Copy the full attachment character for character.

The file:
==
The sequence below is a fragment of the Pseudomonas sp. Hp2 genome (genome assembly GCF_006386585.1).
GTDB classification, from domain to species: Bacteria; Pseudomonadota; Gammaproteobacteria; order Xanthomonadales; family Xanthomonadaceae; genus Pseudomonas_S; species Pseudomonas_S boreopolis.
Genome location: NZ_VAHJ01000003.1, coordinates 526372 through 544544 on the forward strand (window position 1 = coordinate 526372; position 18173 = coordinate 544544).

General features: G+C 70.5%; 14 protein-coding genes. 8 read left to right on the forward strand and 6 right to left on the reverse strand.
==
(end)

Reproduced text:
The sequence below is a fragment of the Pseudomonas sp. Hp2 genome (genome assembly GCF_006386585.1).
GTDB classification, from domain to species: Bacteria; Pseudomonadota; Gammaproteobacteria; order Xanthomonadales; family Xanthomonadaceae; genus Pseudomonas_S; species Pseudomonas_S boreopolis.
Genome location: NZ_VAHJ01000003.1, coordinates 526372 through 544544 on the forward strand (window position 1 = coordinate 526372; position 18173 = coordinate 544544).

General features: G+C 70.5%; 14 protein-coding genes. 8 read left to right on the forward strand and 6 right to left on the reverse strand.